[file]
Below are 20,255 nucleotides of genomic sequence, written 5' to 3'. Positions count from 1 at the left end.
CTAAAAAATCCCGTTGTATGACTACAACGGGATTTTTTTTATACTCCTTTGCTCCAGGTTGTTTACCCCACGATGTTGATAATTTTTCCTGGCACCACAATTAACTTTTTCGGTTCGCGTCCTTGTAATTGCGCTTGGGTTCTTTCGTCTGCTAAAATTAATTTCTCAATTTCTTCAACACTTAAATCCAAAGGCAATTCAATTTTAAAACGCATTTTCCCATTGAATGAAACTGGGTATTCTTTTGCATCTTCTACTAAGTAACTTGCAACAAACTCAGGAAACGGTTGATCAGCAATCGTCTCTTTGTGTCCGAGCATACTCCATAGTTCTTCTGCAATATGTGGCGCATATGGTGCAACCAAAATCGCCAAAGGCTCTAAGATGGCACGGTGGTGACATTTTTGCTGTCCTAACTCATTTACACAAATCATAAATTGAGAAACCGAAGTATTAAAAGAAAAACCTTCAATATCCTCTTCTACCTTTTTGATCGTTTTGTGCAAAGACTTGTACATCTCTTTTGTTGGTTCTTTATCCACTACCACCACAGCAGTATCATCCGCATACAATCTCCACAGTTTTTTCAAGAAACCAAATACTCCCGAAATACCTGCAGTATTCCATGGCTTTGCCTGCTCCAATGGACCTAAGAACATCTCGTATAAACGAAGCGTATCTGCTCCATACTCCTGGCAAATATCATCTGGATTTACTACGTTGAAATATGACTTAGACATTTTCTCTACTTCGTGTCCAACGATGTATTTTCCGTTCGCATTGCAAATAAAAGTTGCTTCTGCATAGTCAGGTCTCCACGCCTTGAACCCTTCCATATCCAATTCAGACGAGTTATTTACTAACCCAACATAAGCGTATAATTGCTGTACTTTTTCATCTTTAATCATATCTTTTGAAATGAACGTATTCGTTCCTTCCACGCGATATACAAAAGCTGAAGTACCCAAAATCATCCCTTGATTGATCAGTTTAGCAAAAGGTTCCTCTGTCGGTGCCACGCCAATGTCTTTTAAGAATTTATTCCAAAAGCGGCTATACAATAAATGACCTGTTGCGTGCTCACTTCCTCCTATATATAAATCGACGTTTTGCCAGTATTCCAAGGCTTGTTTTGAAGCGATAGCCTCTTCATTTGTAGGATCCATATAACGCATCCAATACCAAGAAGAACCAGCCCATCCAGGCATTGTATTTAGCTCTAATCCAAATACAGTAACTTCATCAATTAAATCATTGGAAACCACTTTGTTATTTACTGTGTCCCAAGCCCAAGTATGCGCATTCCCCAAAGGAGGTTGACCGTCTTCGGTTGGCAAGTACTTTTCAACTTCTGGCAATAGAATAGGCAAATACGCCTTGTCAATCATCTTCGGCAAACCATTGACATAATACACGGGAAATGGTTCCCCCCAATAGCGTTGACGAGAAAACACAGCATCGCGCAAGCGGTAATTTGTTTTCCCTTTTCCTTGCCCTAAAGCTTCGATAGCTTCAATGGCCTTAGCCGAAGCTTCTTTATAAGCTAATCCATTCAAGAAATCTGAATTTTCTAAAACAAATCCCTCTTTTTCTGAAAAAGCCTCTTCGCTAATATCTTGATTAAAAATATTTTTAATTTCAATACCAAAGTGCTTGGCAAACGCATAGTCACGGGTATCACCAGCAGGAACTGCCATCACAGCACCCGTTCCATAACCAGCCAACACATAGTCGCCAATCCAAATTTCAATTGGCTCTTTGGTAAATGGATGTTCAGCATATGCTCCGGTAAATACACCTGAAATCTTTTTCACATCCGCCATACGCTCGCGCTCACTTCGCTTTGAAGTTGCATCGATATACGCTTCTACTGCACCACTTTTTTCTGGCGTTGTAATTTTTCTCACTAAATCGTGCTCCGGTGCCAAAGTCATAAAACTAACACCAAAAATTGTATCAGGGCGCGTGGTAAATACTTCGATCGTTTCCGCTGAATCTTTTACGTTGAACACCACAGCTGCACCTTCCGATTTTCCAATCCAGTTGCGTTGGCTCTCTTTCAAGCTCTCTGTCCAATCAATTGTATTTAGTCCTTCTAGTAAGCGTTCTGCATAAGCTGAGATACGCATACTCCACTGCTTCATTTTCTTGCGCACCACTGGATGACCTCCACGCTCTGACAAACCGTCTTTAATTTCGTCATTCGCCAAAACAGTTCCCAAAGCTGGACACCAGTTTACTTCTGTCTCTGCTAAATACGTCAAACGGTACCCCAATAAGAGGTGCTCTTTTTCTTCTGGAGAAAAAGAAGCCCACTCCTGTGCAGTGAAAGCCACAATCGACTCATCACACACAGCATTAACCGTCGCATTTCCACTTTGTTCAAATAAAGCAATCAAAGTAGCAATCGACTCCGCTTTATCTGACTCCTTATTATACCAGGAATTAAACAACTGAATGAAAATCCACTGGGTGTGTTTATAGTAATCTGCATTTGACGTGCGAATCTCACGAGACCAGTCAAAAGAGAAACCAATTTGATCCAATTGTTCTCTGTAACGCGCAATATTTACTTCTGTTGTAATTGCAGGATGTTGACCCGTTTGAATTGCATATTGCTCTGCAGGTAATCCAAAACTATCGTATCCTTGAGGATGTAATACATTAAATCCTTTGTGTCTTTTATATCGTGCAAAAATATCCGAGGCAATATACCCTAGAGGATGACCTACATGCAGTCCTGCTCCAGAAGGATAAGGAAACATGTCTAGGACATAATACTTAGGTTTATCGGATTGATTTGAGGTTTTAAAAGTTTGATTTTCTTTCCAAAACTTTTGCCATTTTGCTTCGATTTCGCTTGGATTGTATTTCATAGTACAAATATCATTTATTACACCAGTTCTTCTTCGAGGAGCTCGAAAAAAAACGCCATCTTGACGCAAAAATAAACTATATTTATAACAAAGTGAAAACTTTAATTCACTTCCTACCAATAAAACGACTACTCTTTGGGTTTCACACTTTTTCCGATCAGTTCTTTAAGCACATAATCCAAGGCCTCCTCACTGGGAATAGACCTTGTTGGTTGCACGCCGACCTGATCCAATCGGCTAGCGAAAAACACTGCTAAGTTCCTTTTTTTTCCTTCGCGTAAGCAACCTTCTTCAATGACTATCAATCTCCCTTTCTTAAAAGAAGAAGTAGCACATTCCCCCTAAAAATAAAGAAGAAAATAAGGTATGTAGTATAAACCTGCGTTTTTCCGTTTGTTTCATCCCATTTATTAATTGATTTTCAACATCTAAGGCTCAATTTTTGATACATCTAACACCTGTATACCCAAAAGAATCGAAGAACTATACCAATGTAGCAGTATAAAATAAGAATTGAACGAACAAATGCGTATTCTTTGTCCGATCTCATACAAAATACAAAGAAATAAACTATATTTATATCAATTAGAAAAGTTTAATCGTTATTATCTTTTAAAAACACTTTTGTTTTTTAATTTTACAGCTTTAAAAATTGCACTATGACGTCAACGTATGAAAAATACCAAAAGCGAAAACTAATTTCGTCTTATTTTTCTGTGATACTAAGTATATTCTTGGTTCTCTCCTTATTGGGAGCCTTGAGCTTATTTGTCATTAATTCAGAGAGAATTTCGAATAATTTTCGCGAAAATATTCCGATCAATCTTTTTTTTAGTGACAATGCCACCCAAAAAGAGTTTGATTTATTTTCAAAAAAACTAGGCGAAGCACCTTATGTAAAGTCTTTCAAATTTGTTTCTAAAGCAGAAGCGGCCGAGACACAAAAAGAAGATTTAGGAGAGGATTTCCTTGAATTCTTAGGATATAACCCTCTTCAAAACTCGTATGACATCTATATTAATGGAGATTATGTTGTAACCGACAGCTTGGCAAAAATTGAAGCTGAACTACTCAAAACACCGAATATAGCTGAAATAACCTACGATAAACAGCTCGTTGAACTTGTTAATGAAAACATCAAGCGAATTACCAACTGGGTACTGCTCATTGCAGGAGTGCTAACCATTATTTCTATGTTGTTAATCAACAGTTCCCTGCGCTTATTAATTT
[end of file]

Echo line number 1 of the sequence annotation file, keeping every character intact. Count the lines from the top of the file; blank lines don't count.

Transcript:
Below are 20,255 nucleotides of genomic sequence, written 5' to 3'. Positions count from 1 at the left end.